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'Broken-hearted': Montrealers march in honour of teenage violence victims


Lynne Baudouy says the last four weeks have been the hardest of her life after her son, Lucas Gaudet, was stabbed during an altercation outside St. Thomas High School in Pointe-Claire, in Montreal's West Island, on Feb. 8.

He was brought to hospital, where he later died. He was 16 years old.

“I wouldn’t wish it on any parent to have to lose their child in such a violent, tragic way,” she said.

Baudouy spent her Saturday marching down Park Avenue in Montreal, alongside family and friends, to mourn the loss of her son and reckon with a troubling streak of violence in the city, leaving several minors dead since the beginning of 2021.

That list includes Amir Benayad, 17, who was shot to death in the Plateau neighbourhood in January; Jannai Dopwell Bailey, 16, who was stabbed and killed last November; Thomas Trudel, 16, who was killed the same month and Meriem Boundaoui, 15, who was shot in a drive-by in February 2021.

Gaudet’s death sent shockwaves throughout the West Island.

Many were left “broken-hearted,” according to Nicole Demers, whose son played hockey with Gaudet. She says he had visited her house with friends just days before the incident.

“You can’t fix a broken heart overnight. It’s the worst nightmare a mother, a parent, could feel,” she said.

While families and friends grieve, Gaudet's friends say they feel unsafe at school.

“We shouldn’t need to lose kids’ lives at this age, it’s just not right,” said one of Gaudet’s best friends, Aiden Landry, carrying a sign that read STOP YOUTH VIOLENCE.

“People think it’s cool to act violent and aggressive,” said another member of Gaudet’s closest circle, Samuel Mariampillai, who spoke to CTV News as he put a comforting arm around Landry.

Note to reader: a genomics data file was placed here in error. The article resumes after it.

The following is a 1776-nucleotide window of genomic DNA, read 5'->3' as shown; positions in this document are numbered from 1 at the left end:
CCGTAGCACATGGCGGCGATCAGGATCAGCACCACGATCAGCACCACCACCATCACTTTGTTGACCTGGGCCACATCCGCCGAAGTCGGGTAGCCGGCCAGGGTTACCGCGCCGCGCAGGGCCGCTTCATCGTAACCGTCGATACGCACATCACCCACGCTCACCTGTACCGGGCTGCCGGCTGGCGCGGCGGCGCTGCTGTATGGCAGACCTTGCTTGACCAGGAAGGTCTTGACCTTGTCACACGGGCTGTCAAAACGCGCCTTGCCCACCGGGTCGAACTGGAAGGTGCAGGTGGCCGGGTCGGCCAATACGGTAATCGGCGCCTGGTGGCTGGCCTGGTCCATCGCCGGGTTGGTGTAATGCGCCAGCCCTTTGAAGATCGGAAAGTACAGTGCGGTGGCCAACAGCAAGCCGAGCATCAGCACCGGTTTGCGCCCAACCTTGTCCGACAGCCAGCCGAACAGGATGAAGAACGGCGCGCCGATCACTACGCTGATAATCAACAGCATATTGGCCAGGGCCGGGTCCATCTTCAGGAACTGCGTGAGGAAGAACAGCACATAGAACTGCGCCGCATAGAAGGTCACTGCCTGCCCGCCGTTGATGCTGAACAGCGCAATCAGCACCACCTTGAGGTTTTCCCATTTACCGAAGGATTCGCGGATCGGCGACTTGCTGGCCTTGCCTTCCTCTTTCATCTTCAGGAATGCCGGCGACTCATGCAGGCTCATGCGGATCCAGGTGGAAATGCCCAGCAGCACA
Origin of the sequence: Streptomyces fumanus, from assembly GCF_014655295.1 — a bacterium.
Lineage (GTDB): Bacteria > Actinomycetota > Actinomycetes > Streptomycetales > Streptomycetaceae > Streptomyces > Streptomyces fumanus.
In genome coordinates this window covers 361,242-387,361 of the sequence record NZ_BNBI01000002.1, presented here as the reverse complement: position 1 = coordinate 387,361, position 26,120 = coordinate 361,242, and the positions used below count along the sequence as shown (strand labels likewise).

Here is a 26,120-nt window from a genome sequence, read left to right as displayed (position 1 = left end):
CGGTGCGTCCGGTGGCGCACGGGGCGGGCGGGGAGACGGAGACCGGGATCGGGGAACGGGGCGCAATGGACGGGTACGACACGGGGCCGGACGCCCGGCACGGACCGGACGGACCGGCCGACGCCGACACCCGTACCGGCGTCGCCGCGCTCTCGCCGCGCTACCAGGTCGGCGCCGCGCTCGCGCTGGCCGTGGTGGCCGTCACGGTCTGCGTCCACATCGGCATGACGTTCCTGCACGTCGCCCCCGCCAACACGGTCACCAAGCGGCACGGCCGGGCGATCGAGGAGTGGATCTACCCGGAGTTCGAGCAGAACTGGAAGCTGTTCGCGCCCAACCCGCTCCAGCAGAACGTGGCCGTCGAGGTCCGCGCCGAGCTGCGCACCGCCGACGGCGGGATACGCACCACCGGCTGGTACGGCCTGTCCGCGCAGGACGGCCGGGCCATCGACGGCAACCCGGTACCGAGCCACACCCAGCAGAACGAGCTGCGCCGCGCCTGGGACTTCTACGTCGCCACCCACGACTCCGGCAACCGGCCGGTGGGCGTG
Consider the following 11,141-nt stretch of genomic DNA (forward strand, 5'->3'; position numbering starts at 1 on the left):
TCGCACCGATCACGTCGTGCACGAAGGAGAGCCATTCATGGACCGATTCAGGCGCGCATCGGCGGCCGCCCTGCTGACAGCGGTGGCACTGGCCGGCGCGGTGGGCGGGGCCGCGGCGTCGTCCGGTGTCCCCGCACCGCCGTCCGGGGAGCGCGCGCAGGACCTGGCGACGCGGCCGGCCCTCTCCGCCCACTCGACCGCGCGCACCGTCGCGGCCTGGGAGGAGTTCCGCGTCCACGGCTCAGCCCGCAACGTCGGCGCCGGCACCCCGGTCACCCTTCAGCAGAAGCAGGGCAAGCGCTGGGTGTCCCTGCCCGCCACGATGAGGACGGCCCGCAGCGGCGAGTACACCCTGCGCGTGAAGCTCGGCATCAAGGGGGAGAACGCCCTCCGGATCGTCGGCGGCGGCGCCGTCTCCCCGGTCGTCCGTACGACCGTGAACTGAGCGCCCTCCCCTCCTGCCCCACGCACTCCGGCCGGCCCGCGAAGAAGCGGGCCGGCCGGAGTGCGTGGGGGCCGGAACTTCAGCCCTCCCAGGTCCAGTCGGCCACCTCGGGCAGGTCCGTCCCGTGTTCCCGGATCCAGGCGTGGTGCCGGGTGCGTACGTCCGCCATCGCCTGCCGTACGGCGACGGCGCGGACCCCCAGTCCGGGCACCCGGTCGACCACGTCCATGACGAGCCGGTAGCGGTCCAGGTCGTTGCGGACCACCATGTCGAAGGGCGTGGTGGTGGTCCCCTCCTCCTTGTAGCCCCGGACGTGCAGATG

“This is somebody that we have memories with. This is somebody who had family. This is a real, breathing person,” said Jasiyah Cromwell-Henry, another close friend of Gaudet.

The march was organized by Tyler Gallaher-Ryan, who told CTV News he hadn’t known Gaudet personally, but that he had come to know him through the memories of his friends and family.

Gaudet’s mother, Baudouy, has taken to calling him “Ty” for short.

He echoed other community members’ calls for more funding for youth centres and after-school activities — options to help kids find outlets other than violence. He says he hopes that funding will come soon -- ahead of the next tragedy.

“This is a problem that’s now. It needs to be fixed now,” he said. “It could be tomorrow that the next kid is dead. There’s no reason a teen should be carrying a gun or a knife.”

Others who attended the march said they’d like to see more therapy options in schools.

“The kid that did this to Lucas, maybe he had pain in his heart,” said Demers. “Why hold a knife or a weapon? [Students should be able to] talk about it.”


“We’ve all been shocked by what happened in the last months, having young people who died the way they did, it’s not acceptable,” said Montreal Mayor Valérie Plante in a February news conference.

She was joined by Vincent Richer, chief inspector of Montreal police (SPVM), to announce a series of conferences and workshops to revamp the city’s response to youth violence.

Millions of dollars have already been allocated to combatting gang crime and firearm trafficking, through police funding and community groups.

The city says it will also get more than half of a provincial pot totalling $52 million, announced in December, to counter violent crime.

The next conference from the city is slated to take place on March 31 and Baudouy  says she plans to attend.

The Lester B. Pearson School Board (LBPSB) says it is reviewing anti-violence policies and “actively working with police and community groups to address this societal issue,” according to spokesperson Darren Becker.

“We have also established a school safety sub-committee to better understand the needs of students, some of whom are more vulnerable to these behaviours,” he said. Top Stories

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